The most popular debit cards in America

Millennials and Debit Cards
Millennials and Debit Cards



If you're using a debit card, chances are it's backed by a big bank. A new Nilson Report established the top issuers of U.S. debit cards, based on combined signature-based and PIN-based debit as well as prepaid card spending — and the five largest issuers by spend are recognizable names. They include.

  1. Bank of America: $290.4 billion

  2. Wells Fargo: $287 billion

  3. JPMorgan Chase: $204.8 billion

  4. PNC Bank: $59.3 billion

  5. U.S. Bank: $59.1 billion

Nilson found that cardholders of the 50 largest U.S. debit and prepaid card issuers spent $1.521 trillion on goods and service last year, up 5.9% from 2014. Its stats are based on transactions generated by consumers using Visa, MasterCard and PIN-based regional networks when purchasing goods or services. Researchers did not include cash back at merchants, cash withdrawals at ATMs, private label prepaid cards, or debit cards that operate on the ACH network in their numbers.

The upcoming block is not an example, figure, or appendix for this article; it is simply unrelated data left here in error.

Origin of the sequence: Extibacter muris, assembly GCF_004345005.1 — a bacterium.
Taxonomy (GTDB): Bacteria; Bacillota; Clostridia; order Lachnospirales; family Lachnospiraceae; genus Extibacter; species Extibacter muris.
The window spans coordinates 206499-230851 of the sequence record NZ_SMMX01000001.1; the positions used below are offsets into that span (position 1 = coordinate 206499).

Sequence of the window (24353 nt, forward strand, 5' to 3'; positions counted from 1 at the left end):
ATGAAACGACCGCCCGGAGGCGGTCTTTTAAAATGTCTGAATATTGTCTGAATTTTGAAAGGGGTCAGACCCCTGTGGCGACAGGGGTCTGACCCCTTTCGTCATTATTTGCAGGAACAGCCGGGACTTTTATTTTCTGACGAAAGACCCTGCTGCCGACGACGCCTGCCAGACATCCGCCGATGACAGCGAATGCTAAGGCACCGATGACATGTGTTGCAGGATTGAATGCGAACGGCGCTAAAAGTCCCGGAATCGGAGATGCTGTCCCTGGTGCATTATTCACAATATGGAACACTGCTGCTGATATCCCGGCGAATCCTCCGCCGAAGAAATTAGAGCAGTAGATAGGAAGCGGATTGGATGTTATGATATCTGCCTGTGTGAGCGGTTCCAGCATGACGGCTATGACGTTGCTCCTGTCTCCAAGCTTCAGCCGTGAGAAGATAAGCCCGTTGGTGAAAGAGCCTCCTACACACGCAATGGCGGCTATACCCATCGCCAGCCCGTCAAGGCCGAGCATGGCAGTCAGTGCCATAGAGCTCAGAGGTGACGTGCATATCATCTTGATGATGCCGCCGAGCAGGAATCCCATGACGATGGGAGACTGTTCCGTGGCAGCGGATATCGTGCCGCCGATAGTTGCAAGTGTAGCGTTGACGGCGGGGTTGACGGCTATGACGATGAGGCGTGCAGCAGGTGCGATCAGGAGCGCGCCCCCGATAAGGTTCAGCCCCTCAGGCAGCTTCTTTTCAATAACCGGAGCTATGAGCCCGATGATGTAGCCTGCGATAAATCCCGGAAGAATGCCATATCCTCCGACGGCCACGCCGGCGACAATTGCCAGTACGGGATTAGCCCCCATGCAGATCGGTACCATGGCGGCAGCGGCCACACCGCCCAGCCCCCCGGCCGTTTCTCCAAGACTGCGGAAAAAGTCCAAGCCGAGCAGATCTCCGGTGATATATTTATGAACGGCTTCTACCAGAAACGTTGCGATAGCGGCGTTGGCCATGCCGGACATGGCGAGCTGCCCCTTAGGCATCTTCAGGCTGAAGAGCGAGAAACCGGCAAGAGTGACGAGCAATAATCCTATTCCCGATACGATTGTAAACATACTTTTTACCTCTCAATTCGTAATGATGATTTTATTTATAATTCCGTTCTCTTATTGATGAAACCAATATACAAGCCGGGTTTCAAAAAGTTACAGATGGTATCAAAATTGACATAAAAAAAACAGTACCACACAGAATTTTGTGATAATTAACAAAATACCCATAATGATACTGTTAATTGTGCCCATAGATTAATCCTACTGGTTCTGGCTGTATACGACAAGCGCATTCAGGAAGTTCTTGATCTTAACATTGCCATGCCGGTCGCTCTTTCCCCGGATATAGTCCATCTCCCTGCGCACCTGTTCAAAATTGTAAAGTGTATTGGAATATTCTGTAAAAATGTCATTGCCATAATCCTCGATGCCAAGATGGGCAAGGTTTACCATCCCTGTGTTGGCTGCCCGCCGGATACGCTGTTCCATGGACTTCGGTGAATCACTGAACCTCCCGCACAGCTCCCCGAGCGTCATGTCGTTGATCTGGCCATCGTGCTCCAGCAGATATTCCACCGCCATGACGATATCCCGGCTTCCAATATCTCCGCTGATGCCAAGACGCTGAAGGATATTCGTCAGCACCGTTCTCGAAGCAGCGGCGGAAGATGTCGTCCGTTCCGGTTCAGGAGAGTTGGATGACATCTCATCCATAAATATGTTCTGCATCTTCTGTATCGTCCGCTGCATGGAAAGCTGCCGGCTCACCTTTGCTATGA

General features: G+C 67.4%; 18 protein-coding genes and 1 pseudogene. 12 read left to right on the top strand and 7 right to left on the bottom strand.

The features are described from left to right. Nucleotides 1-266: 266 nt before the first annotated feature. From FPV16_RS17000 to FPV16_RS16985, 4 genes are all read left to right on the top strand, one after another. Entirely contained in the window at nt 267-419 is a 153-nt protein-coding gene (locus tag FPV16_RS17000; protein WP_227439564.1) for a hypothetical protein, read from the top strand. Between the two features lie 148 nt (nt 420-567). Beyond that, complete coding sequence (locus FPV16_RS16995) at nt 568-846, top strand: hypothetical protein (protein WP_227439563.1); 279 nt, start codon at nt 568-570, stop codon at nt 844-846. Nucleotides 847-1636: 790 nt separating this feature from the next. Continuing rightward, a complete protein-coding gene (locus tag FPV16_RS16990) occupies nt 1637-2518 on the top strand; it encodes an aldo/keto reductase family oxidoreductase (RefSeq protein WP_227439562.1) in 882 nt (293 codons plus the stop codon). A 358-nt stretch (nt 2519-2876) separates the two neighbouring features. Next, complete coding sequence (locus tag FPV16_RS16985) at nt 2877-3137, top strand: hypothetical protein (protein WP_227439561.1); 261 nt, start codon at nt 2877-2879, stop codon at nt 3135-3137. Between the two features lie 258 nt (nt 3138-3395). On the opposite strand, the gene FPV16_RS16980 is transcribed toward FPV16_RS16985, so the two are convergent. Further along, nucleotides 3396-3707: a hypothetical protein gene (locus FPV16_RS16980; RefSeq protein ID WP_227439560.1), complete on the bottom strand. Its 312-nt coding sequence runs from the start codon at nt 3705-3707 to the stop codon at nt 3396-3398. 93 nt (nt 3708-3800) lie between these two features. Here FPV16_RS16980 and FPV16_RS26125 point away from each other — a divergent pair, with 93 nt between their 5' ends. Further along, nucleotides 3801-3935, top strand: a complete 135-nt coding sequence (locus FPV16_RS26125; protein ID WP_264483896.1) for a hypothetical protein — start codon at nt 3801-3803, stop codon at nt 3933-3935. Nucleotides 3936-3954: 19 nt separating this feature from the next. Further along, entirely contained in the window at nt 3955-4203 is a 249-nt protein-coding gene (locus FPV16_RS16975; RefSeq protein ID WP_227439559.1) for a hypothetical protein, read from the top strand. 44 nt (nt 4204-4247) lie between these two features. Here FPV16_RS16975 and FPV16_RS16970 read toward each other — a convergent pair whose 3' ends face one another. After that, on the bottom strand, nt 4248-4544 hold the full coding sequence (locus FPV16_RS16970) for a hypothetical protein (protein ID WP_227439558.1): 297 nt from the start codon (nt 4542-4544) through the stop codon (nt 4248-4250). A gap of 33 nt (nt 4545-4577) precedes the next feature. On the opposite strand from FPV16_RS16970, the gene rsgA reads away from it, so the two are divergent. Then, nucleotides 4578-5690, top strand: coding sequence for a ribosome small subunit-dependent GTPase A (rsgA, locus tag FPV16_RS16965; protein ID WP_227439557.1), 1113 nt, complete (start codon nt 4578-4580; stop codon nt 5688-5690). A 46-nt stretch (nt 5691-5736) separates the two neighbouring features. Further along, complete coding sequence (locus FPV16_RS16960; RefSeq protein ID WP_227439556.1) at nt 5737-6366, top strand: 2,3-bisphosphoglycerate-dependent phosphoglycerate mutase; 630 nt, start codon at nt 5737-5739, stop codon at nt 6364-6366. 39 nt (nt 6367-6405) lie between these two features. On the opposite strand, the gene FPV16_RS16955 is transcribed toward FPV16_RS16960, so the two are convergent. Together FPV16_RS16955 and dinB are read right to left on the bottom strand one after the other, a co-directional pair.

Nilson also found the the five largest prepaid card issuers based on purchase volume were The Bancorp Bank, MetaBank, Comerica Bank, Green Dot Bank, and JPMorgan Chase.

A Note About Paying With Debit

It is important to keep in mind that debit and prepaid debit cards, while often useful budgeting tools, don't build or diversify your credit history, as they are not reported to the credit reporting agencies. If you are aiming to build credit, you might want to consider using a credit card instead. Just be sure to pay balances off in full and keep the amount of debt you owe below at least 30% and ideally 10% of your total credit limit. And, before filling out any applications, make sure to read the terms and conditions of the card. (You can read this guide on how to find the credit card that is right for you.) Having a good credit score may help you qualify for better terms, so it's also a good idea to check your credit score before you apply so you know where you stand. To do so, you can view two of your credit scores for free, which are updated every 30 days, on Credit.com.

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This article originally appeared on Credit.com.